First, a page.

After a steady reduction from 2017 to 2020, the city witnessed an increase in waste collection from 5500 Metric Tonnes per day (MTD) in 2020-21 to 6300 MTD in 2021-22, says a report released by Praja Foundation. The highest contributor is wet (food) waste which comprises 73% of the total garbage collected at the landfills.
The report on the status of civic issues in Mumbai, highlighted challenges in solid waste management, sewerage and water bodies. Moreover, due to the deteriorating sanitisation facilities, the Brihanmumbai Municipal Corporation (BMC) failed the Swachh Bharat Mission (SBM) 5-Star Rating of ‘Garbage Free Cities’ in 2022, says the report.
The waste generated in the city had reduced from 7,350 MTD 2017-18 to 5500 MTD in 2020-21. The 15 per cent increase in the past year could be related to resuming of post-pandemic activities.
“The National Institute of Urban Affairs (NIUA) recommends the Integrated Solid Waste Management (ISWM) system to reduce waste generation, process waste at source and reduce waste sent to landfill. The ESR 2021-22 states, Deonar dumping ground receives approximately 12% (700 MTD) and Kanjurmarg landfill receives 88% (5,500 MTD) of waste on a daily basis since Kanjurmarg has a waste-to-energy plant,” said, Milind Mhaske, CEO, Praja Foundation.
Cost benefits of decentralisation of waste
According to the report, the BMC can save Rs.1,485 crore with a decentralised waste management. The operation and maintenance of landfills, the fuel prices for transport of the waste are the major areas where the BMC can save money using a decentralised system.
The cost to collect and transport One MTD of waste to the landfill from all 24 wards is Rs. 3,840/day. Hence, to transport 6,300 MTD of waste, it costs BMC Rs. 2.42 crores/day and annually, this cost is as high as Rs. 883 crores. While for the landfill, the cost of operations and maintenance Rs. 3,000/- for one metric tonne per day, thus for 5,500 MTD of waste annually it costs Rs. 602 crores.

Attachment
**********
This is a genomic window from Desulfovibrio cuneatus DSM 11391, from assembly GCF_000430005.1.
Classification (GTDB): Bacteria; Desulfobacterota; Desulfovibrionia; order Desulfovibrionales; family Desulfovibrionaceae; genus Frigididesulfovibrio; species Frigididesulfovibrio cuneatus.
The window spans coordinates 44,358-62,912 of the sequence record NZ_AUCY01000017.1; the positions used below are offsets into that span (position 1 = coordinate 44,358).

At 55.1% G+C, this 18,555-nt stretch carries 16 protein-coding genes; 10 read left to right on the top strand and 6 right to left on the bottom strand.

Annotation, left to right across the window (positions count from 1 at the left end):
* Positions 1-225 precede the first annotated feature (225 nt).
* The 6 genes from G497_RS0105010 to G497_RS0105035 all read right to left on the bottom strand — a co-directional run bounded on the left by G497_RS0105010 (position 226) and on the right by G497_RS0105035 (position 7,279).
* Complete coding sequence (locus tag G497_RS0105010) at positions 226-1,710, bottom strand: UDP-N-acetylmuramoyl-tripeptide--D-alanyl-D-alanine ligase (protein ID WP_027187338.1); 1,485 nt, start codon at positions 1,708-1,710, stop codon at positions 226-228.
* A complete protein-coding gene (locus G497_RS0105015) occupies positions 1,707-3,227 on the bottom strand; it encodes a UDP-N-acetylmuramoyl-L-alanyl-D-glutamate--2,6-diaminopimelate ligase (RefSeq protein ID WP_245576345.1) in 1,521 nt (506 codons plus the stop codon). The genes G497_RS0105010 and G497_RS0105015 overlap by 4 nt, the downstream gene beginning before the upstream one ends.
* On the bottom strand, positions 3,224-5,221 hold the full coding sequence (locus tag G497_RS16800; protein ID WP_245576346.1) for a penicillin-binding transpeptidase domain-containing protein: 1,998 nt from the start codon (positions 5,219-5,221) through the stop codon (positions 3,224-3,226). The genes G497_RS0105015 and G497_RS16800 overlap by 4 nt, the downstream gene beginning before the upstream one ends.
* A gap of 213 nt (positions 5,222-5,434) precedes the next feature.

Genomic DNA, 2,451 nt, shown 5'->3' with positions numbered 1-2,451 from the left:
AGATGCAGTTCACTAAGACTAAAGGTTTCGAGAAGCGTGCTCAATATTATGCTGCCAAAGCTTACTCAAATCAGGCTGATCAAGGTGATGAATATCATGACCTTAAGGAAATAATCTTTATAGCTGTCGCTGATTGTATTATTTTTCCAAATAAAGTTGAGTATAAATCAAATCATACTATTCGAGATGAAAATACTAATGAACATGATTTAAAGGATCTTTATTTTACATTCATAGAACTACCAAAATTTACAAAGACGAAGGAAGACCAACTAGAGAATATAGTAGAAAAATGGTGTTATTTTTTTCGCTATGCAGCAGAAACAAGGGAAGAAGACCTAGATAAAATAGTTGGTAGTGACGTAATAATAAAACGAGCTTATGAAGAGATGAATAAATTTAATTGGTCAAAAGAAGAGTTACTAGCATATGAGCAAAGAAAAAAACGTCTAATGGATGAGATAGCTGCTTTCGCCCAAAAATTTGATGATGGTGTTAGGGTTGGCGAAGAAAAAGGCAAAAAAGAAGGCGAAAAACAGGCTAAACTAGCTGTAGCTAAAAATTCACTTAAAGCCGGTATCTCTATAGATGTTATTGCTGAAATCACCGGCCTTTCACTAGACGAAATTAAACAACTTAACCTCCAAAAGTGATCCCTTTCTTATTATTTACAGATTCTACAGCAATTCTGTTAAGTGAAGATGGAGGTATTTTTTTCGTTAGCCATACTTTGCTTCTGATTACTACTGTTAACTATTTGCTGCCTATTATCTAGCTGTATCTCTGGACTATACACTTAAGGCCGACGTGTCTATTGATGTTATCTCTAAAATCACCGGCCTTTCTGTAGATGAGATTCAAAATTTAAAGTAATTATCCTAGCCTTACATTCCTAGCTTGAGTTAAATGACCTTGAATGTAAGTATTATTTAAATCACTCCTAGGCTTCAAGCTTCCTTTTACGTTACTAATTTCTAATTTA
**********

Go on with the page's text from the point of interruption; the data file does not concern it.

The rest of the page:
“To reduce these costs, BMC should adopt decentralised SWM, which has been done successfully in Councillor Ward No. 203 in F/S ward through the Swachh Mumbai Prabodhan Abhiyan (SMPA) model. This scheme involves community-based organisations that collect waste from slum households and process within the ward,” added Mhaske.
Bulk waste generators to treat waste at source
The Solid Waste Management Rules, 2016, states that the BMC must achieve waste management at the source, and should reduce its dependence on dumping grounds. The civic body made it mandatory for bulk waste generators like housing societies and commercial establishments with more than 20,000 sqm area, or generating 100kg waste daily, to treat waste at source. However, the NGO pointed out that currently only 50% of societies are processing the waste in their premises.
“There is a significant gap in waste management practices, the BMC should come up with an effective plan to improve waste processing and management in these societies, as 50% (1,401) of the 2,825 BWG societies in Mumbai are not processing their wet waste at source,” said Rini Cherian, programme coordinator, Praja Foundation.
Rise in citizens’ complaints
Over the past decade, citizens’ complaints related to Solid Waste Management have increased by 124% (from 5,519 in 2013 to 12,351 in 2022). The highest number of 4,356 complaints in 2022 were related to garbage not lifted and the removal of debris. These complaints have been constant in the past 10 years, stated the NGO.
While Air Pollution complaints increased by 237% (from 65 complaints in 2013 to 219 complaints in 2022) and drainage increased by 35% (12,708 in 2013 to 17,121 in 2022) in the same period. However, the average time taken to resolve these complaints was as high as 31 days in 2022.
“Mumbai faces major climate change issues such as air pollution, heat waves, and contaminated water bodies due to inefficient sanitation and waste management processes. In 2022, the BMC’s Mumbai Climate Action Plan (MCAP) included targeted interventions to improve the efficiency of solid waste management, sewerage treatment, and measures to ensure good air quality, which is a positive step,” said Nitai Mehta, Founder and Managing Trustee, Praja Foundation.
Mithi River pollution
Mithi River is heavily polluted with fecal coliform (17000MPN/100ml), much higher than the prescribed norm by the CPCB limit of less than 2500 MPN/100ml.
Moreover, the average maximum Biochemical Oxygen Demand (BOD) recorded in all major beach outlets was 22 mg/it. in 2021, much higher than the prescribed norm by the CPCB of <3 mg/lt.
“The focus should also be given to restoring Mumbai’s rivers and beaches and ensuring effective measures to curb water pollution. The effective implementation of MCAP and robust monitoring can help tackle climate change in Mumbai, ensuring a better future for generations to come,” concluded Mishra.